Appellant in his defense tried to show that it was not he who fired the shots the killed the boy Romeo Salamanca and injured Balbino Salamanca, but one surnamed Doliete. His version is as follows: He had known Balbino Salamanca and his family before the war, and during the Japanese occupation Salamanca’s family evacuated to the house of his father-in-law, Datu Abdul, and that his relations with the Salamancas were pleasant. That in the morning of September 27, 1950, a Wednesday, he went to the town of Buluan and saw Guiama Akan in the street. There guiama akan insisted in collecting the P50.00 he owed him; that inasmuch as he did not have money at the time, he asked guiama Akan to accompany him to the house at the barrio of Mangilala, which is about 10 kilometers away, because Doliete, who in turn owed him P200, had promised to pay him that day. Guiama Akan agreed to go. That when they arrived at his house at about past 12:00 o’clock noon, appellant learned from his wife that Doliete had no as yet come, so they waited for more than an hour, but as Guiama Akan was already impatient but resolute in collecting the P50.00, appellant went to his father-in-law but could not obtain cash. He then proposed to Guiama Akan that they better go to doliete’s place at the barrio of Mangilala Proper, municipality of Tacurong, to collect. They left at about 3:30 in the afternoon and on their way they met Doliete, who was armed with a carbine, together with another moro. This was already after sunset, or about 6:30 in the evening. He told Doliete their purpose. Doliete, in turn, proposed that they go with him to Central Mangilala to collect from Balbino Salamanca who also owed him, and it was understood that whatever Doliete could collect from Salamanca would be paid to appellant who in turn would pay to Guiama Akan. They then proceeded to Central Mangilala, and upon arriving at Salamanca’s house late evening, Doliete told appellant to go up and call Salamanca, while Doliete stayed at the corner of the “camarin,” carbine in hand, and Guiama Akan stayed at the foot of the stairs. Appellant went up the house and said “good evening,” wereupon Salamanca came out, told him to sit down, which he did, and offered him a cigarette. At this moment Doliete told appellant to keep away, so he started to go down, and saw Doliete aim and fire the shots; he then ran away, followed by Doliete who warmed him not to reveal to anybody what happened. he proceeded to the house of his father-in-law, Datu Abdul, and passed the night there. On the following day, he told Datu Abdul about the incident, so the Datu took him to Datu Buto Mangoda datu, who in turn called Atu Bisano for counsel. That very same night he reported the incident to the mayor of Buluan and as a result Doliete was arrested, but was released after briding his way out. That during the investigation conducted by the constabulary soldiers, he was told not to mention the name of Doliete and that he should admit that he was the one who fire the shots. He told the soldiers that he could not admit what they were saying, so he did not sign the statement prepared by them. In view of his refusal, he was maltreated. Appellant branded as false the testimony of Salamanca relative to the loss of the latter’s carabao, because, according to him, he was never arrested by the chief of police as a result of Salamanca’s alleged complaint, nor he had any conversation with Salamanca’s house was merely to accompany Doliete and that he did not know that Doliete was going to kill Salamanca.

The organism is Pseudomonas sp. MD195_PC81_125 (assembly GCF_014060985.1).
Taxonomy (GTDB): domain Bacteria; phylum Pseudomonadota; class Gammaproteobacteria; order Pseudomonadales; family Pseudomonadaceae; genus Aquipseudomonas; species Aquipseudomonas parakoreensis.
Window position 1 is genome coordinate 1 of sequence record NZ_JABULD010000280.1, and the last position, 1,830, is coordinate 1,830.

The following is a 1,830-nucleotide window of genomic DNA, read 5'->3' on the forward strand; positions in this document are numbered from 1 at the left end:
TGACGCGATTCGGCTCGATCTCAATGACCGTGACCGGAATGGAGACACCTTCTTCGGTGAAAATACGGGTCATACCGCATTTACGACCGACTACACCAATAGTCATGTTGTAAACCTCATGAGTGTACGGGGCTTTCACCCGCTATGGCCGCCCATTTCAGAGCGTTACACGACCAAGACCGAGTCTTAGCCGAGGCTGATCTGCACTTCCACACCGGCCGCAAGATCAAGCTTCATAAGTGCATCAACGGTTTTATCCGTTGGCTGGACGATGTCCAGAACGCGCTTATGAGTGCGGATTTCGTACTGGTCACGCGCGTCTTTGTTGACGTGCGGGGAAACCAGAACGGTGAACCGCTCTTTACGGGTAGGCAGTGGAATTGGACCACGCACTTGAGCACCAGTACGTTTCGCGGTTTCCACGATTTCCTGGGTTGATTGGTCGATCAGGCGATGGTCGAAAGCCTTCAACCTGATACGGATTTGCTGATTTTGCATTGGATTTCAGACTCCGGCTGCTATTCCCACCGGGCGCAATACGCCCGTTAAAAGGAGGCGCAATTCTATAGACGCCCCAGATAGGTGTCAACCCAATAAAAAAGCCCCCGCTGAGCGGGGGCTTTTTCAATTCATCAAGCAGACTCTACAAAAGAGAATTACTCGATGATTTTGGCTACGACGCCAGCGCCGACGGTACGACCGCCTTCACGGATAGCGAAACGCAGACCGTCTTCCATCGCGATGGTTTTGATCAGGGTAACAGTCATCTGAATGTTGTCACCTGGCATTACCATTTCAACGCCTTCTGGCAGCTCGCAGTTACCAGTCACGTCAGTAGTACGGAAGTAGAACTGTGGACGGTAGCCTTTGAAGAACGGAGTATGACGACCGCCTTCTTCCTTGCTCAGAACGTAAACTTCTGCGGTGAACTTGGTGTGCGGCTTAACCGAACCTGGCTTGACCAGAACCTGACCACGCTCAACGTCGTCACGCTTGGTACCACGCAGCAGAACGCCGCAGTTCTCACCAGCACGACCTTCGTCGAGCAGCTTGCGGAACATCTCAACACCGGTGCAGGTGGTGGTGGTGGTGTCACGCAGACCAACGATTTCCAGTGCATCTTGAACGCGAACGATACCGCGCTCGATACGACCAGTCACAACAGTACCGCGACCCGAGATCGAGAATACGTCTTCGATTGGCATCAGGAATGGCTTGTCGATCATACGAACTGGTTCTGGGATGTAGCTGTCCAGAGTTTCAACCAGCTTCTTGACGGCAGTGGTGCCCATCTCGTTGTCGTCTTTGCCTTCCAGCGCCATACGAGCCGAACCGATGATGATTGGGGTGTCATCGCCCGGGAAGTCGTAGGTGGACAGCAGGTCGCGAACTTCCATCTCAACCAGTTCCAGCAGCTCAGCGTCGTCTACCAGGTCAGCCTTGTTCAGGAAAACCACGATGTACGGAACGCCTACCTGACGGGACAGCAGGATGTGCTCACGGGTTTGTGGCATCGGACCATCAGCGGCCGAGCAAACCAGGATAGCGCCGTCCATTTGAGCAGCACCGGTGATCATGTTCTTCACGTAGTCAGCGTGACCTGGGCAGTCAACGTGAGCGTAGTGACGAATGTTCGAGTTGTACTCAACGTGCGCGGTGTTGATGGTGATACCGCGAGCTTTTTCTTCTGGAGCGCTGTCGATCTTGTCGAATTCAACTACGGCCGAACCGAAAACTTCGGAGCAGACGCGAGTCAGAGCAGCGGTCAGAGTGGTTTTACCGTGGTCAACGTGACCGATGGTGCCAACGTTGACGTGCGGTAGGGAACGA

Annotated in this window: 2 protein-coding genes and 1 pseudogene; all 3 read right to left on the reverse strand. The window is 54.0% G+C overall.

To bolster his defense, appellant presented the testimony of the chief of police, Alon Abdul, who testified that there was no report or complaint to him by Salamanca and Doliete are enemies due to misunderstanding between the two over the destruction of Salamanca’s crops by Doliete’s carabao, but this matter was not, however, reported to him officially.

In rebuttal the prosecution presented the testimony of Alberto Doliete whom appellant imputes as the actual killer. This witness stated that he was the treasurer of the Parent-Teachers Association in Central Mangilala, and as such, he attended its meeting held at the school building which began at 6:30 in the evening of September 27, 1950, and lasted up to about 1:00 o’clock in the morning of September 28th, in which he has taken the meeting, he went home with some of his companions, one of whom bought drink from his store and they all had a drinking party up to about 2:)) o’clock, after which he went to sleep. Doliete further stated that it is not true that he and Salamanca are in bad terms as intimated by the chief of police Alon Abdul, but that the fact of the matter is that Alon Abdul ill feeling towards him which originated from the piece of land he had bought from the father-in-law of appellant. This land was being controverted by another moro, for which he sought the intervention of Alon Abdul as chief of police; that his request was however disregarded; that he reported Abdul’s indifference to the provincial governor who, after hearing the facts of his complaint, referred the matter to the Fiscal’s office for action, and this has been published in the Mindanao Cross, a local newspaper, Chief Abdul upon learning of the matter, met him as follows” If the case is finally presented in court and you face me there, I warn you, you will see that happens.” Doliete likewise testified that if appellant is trying to implicate him in this case, it was through the machinations of Alon Abdul. Lastly, Doliete stated that he is a very good friend of the Salamanca family not only because they are all Ilocanos like himself, but that they belong to the same religious sect.